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Cadmium: From Toxicity to Essentiality

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Attention for Chapter 5: Imaging and Sensing of Cadmium in Cells
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Chapter title
Imaging and Sensing of Cadmium in Cells
Chapter number 5
Book title
Cadmium: From Toxicity to Essentiality
Published in
Metal ions in life sciences, February 2016
DOI 10.1007/978-94-007-5179-8_5
Pubmed ID
Book ISBNs
978-9-40-075178-1, 978-9-40-075179-8

Masayasu Taki


Cadmium is one of the highly toxic transition metals for human beings and is known as a human carcinogen. Once humans are exposed to Cd(2+) on a chronic basis, Cd(2+) primarily accumulates in the liver and kidney where it forms complexes with small peptides and proteins via sulfhydryl groups. Complexed Cd(2+) or the ionic Cd(2+) is then taken up by target cells and tissues and exerts the toxicity. However, the question of how non-essential Cd(2+) crosses the cell membranes remains unanswered. Furthermore, the molecular mechanism of Cd(2+)-induced physiological signaling disruption in cells is still not fully elucidated. Investigations of Cd(2+) uptake kinetics, distributions, and concentrations in cells require chemical tools for its detection. Because of the easy use and high spatiotemporal resolution, optical imaging using fluorescence microscopy is a well-suited method for monitoring Cd(2+) in biological samples. This chapter summarizes design principles of small molecule fluorescent sensors for Cd(2+) detection in aqueous solution and their photophysical and metal-binding properties. Also the applications of probes for fluorescence imaging of Cd(2+) in a variety of cell types are demonstrated.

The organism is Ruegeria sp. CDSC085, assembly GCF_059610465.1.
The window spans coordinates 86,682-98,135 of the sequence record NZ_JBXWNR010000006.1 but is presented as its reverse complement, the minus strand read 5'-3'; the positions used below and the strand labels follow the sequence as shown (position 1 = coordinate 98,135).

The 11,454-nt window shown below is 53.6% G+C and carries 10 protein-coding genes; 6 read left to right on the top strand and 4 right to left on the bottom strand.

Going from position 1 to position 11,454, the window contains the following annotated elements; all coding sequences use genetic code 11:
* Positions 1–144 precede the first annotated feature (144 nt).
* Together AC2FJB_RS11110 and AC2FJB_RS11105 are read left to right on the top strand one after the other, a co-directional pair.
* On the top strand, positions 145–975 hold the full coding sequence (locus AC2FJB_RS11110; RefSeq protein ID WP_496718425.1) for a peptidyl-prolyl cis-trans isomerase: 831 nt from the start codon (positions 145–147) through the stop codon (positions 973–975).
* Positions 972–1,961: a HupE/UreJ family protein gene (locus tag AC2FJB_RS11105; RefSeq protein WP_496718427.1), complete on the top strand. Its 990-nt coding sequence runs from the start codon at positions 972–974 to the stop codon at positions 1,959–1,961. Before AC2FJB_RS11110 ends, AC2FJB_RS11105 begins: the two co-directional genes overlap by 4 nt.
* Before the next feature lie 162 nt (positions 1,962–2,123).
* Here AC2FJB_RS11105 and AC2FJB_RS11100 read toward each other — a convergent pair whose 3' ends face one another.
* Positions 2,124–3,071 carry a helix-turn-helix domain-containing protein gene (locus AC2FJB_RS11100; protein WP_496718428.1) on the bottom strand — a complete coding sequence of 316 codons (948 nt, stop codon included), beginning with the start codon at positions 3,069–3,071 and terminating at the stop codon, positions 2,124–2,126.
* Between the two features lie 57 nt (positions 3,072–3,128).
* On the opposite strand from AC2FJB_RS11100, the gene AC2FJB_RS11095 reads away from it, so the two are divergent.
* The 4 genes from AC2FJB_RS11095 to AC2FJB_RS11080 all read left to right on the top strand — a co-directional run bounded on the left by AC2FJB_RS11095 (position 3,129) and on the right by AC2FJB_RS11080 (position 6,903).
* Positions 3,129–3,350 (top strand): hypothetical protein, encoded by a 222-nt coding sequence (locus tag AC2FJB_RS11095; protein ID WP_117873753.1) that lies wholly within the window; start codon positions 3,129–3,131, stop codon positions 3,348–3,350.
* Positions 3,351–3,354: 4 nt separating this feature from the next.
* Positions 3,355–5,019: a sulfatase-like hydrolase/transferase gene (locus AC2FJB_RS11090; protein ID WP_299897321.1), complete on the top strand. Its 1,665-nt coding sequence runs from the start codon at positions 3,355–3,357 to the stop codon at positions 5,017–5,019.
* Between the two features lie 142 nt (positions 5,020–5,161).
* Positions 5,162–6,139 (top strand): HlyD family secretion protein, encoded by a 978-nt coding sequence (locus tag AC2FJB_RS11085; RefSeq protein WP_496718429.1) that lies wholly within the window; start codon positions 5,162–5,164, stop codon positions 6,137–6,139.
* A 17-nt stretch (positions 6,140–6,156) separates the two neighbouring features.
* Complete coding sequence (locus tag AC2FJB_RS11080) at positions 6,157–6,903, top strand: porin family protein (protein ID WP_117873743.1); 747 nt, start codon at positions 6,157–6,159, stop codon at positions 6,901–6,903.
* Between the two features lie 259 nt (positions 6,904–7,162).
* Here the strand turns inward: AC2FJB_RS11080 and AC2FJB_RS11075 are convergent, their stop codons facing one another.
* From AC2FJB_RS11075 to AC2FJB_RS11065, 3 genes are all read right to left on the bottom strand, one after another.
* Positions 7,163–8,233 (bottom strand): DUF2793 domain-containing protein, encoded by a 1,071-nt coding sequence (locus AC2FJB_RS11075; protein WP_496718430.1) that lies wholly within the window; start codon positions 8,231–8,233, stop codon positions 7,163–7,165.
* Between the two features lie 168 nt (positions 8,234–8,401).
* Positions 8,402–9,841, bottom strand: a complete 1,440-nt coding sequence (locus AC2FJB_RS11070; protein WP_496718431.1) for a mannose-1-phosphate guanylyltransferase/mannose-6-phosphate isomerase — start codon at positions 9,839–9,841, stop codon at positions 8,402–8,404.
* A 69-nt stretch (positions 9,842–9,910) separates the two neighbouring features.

Mendeley readers

The data shown below were compiled from readership statistics for 22 Mendeley readers of this research output. Click here to see the associated Mendeley record.

Geographical breakdown

Country Count As %
Unknown 22 100%

Demographic breakdown

Readers by professional status Count As %
Student > Master 6 27%
Student > Bachelor 3 14%
Student > Ph. D. Student 3 14%
Professor > Associate Professor 2 9%
Researcher 2 9%
Other 1 5%
Unknown 5 23%
Readers by discipline Count As %
Chemistry 6 27%
Agricultural and Biological Sciences 5 23%
Physics and Astronomy 1 5%
Economics, Econometrics and Finance 1 5%
Earth and Planetary Sciences 1 5%
Other 3 14%
Unknown 5 23%